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Species at Risk Act- Legal Listing Consultation Workbook, Porbeagle Shark (Lamna nasus)
Species specific information
The porbeagle, Lamna nasus, is a large, strong swimming shark representing the only member of the genus Lamna known across the North Atlantic Ocean. They have a spindle shaped body which changes from dark bluish-grey above to white along the sides and belly. Although they have been recorded at lengths over 3 meters, specimens over 2 meters are uncommon.
Porbeagle sharks are found on both sides of the Atlantic, but tagging studies have concluded that the northwest population is separate from the northeast population. In the northwest Atlantic, porbeagle sharks are widely distributed from Greenland to Bermuda, with the highest numbers found between Newfoundland and the Gulf of Maine. They are a mid-water species commonly found on continental shelves but are known to inhabit inshore and offshore waters from the surface to at least 700 m in depth. Porbeagle sharks prefer water temperatures less than 18 °C and evidence from Canadian commercial fisheries suggests that they travel to maintain their preferred temperature range throughout the year.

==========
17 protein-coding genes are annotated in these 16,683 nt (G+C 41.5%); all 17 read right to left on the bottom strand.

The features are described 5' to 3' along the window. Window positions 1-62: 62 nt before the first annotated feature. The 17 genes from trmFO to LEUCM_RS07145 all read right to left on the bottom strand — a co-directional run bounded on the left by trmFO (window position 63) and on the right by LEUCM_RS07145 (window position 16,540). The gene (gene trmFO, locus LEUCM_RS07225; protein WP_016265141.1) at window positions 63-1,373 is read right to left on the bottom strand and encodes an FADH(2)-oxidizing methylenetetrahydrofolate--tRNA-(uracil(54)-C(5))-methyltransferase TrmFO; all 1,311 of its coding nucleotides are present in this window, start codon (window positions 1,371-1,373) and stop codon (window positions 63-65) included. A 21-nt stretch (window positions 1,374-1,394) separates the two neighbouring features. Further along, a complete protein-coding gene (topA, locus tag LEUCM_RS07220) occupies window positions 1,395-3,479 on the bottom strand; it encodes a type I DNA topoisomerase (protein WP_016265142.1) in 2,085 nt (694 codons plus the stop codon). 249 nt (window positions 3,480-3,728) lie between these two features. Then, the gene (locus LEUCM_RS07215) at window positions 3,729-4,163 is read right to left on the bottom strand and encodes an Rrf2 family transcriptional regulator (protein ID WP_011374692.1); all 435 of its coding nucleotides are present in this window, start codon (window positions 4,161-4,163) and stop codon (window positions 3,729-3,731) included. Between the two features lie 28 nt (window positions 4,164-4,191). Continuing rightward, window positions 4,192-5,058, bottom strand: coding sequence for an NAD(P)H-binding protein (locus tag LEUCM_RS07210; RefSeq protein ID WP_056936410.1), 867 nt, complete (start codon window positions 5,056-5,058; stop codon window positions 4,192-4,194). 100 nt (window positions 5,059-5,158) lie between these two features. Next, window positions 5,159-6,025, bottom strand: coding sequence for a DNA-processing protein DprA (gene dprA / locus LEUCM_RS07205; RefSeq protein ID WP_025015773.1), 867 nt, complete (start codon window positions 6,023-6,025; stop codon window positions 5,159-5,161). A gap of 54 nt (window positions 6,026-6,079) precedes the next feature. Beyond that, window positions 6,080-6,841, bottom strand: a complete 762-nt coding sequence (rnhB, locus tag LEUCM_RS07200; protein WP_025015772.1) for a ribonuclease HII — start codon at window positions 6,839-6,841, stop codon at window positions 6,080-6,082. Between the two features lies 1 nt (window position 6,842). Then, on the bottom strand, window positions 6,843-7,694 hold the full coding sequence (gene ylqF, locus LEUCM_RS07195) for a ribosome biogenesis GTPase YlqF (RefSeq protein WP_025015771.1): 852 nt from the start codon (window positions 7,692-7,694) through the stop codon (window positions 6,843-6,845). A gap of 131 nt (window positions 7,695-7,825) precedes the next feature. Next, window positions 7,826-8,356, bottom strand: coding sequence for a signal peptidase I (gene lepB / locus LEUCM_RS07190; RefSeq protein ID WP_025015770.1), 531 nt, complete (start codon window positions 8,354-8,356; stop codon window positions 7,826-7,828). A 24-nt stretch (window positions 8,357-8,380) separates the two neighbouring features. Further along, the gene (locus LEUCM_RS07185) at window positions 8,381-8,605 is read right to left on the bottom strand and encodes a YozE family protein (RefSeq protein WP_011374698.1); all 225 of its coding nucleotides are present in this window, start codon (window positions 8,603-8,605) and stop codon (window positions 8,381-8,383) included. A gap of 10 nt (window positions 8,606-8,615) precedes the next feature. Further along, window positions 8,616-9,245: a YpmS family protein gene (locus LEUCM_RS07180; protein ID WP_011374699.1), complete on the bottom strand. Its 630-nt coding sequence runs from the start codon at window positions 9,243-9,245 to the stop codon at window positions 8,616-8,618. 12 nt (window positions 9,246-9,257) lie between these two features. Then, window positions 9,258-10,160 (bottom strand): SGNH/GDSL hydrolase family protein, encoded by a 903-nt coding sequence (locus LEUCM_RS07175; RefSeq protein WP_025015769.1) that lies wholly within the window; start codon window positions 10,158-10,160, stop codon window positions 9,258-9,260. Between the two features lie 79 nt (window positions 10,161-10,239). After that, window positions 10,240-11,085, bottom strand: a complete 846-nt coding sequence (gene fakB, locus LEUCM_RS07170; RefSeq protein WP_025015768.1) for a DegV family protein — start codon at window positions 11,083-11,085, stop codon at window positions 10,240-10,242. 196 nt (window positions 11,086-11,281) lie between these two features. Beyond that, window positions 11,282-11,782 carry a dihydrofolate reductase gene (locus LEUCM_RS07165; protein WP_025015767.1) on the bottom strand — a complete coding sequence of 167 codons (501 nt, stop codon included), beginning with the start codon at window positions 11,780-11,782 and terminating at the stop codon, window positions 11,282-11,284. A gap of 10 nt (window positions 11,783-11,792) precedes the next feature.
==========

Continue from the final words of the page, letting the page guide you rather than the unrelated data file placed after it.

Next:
Based on observations of mature individuals, mating is thought to occur from August to November on the Grand Banks, off southern Newfoundland and at the entrance to the Gulf of St. Lawrence. Analyses of catch data indicate that adult males begin migrating to these spawning grounds in spring in advance of the females.
Porbeagle sharks exhibit rapid growth in their first year when, at a mean length of 85 cm, they start to be caught in the fishery. The growth rate begins to slow at maturity which for males is an age of 8 years at a length between 162 and 185 cm and for females is an age of 13 years at a length between 210 and 230 cm. Females bear an average of 4 young per year after a gestation period of 8 to 9 months.
The porbeagle is a voracious fish-eater. Diet studies have identified over 21 prey items including redfish, gaspereau, herring, cod, mackerel and squid. They are not known to feed on marine mammals.
COSEWIC Assessment COSEWIC provides the following rationale for designating the porbeagle shark as endangered:
This wide-ranging oceanic shark is the only representative of its genus in the North Atlantic. The abundance has declined greatly since Canada entered the fishery in the 1990s after an earlier collapse and partial recovery. Fishery quotas have been greatly reduced, and the fishery has been closed in some areas where mature sharks occur. The landings now are comprised mostly of juveniles. Its life history characteristics, including late maturity and low fecundity, render this species particularly vulnerable to overexploitation.
Threats to Porbeagle Shark
Although porbeagle sharks have no identified predators other than humans, the superior quality of their meat makes them highly sought after. But their low number of offspring and late maturity make them extremely sensitive to over-fishing, so when commercial fishing for porbeagle sharks began in the early 1960's, the population crashed only 6 years later. It had only recovered to 30 % of its original abundance when fishing pressure increased in the 1990's plunging the population once again into a decline.